You may think that when someone has hearing loss, the problem is theirs alone. But if you’ve ever lived with someone who is hard of hearing, you know the truth: only one person may have hearing loss, but everyone has a communication problem.
Communication is based on a predictable pattern of give and take: one person says something, and the other person is expected to respond smoothly and in a reasonable amount of time. Hearing loss interrupts this pattern. The hearing-impaired person may require repetition to understand what is being said, or they may need extra time to process what they’ve heard or use context to fill in what they didn’t hear. The flow of communication is disrupted by the hearing problem.
In the early stages of hearing loss, the hard-of-hearing person may not recognize their problem, or they may be in denial about it. It’s common for a person in this situation to blame others initially: “He mumbles.” “She tries to talk to me from the other room.” In later stages, once everyone recognizes that the root of the matter is in fact hearing loss, the hearing-impaired person may feel frustrated or embarrassed, while their hearing partner may also be frustrated or even angry. Over time this can do serious damage to relationships of all kinds. Communication breakdown between coworkers can impact job performance. Friendships can drift apart. Even the doctor-patient relationship and the accurate transmission of medical information can suffer. This article will focus mainly on the spousal relationship, but it’s important to remember that every type of relationship has communication as its foundation.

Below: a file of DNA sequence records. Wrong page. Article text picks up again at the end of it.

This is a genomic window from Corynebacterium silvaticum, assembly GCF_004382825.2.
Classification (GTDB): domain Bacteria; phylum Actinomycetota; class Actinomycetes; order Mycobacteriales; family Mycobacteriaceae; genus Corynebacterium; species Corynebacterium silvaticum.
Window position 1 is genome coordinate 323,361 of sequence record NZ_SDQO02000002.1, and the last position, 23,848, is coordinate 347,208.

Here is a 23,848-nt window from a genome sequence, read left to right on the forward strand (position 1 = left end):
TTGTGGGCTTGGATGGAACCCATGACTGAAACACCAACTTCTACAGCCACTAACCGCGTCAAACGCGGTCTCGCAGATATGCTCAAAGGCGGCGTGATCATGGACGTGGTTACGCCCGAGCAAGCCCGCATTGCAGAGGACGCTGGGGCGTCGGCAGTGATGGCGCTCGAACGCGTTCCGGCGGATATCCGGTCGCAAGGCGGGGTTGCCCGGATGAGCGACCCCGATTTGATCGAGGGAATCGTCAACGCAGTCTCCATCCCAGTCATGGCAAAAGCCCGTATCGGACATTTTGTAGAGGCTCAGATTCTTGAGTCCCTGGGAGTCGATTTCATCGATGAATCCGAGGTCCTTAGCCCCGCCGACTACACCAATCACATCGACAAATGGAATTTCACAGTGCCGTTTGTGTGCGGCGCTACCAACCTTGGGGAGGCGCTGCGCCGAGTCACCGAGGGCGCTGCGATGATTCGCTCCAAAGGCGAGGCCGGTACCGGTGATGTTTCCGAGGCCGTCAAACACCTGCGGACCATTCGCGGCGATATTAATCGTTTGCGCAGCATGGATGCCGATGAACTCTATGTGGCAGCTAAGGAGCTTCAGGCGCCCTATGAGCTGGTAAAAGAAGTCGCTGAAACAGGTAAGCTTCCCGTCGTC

The Hard-of-Hearing Partner’s Experience
For the person who actually has hearing loss, it can be a very lonely and isolating experience. They can misunderstand what people say, and feel embarrassed when they either hear something wrong or have to ask for repetition more often than seems socially acceptable. Over time, many people begin to withdraw from conversation rather than risk embarrassment, or they may simply feel like participating in the conversation is more work than it’s worth. Some people even stop going to social gatherings altogether. Social isolation and the feelings of loneliness that can result have been shown to be psychologically detrimental, and even linked to an increased risk of dementia.
Other people, unfortunately, often do tend to treat the hard of hearing differently. If it seems like conversing with Bob takes too much extra effort, Bob’s friends and family may begin leaving him out of conversations. It’s also common for people to willingly repeat what they said once or twice, but then get frustrated and say “never mind,” leaving poor Bob in the dark as to what they were talking or joking about. Obviously, this is very frustrating for Bob!
The hard-of-hearing person – let’s stick with Bob – may also feel like people don’t understand what hearing loss is like. He’s probably right: most people who haven’t experienced hearing loss themselves do have a limited understanding of what Bob is experiencing. They may not understand how much extra trouble he has with background noise. They may not understand how best to talk to him; they may shout at him, which can be painful and still unclear when speaking slowly and clearly at a normal volume is more helpful. And, if Bob has hearing aids, they may expect that Bob will hear just as well as a normal-hearing person, when in fact he may still need some accommodation and understanding because he still has hearing loss. Feeling like people don’t understand what he needs or what he’s going through may contribute to Bob’s frustration and loneliness.
The Hearing Partner’s Experience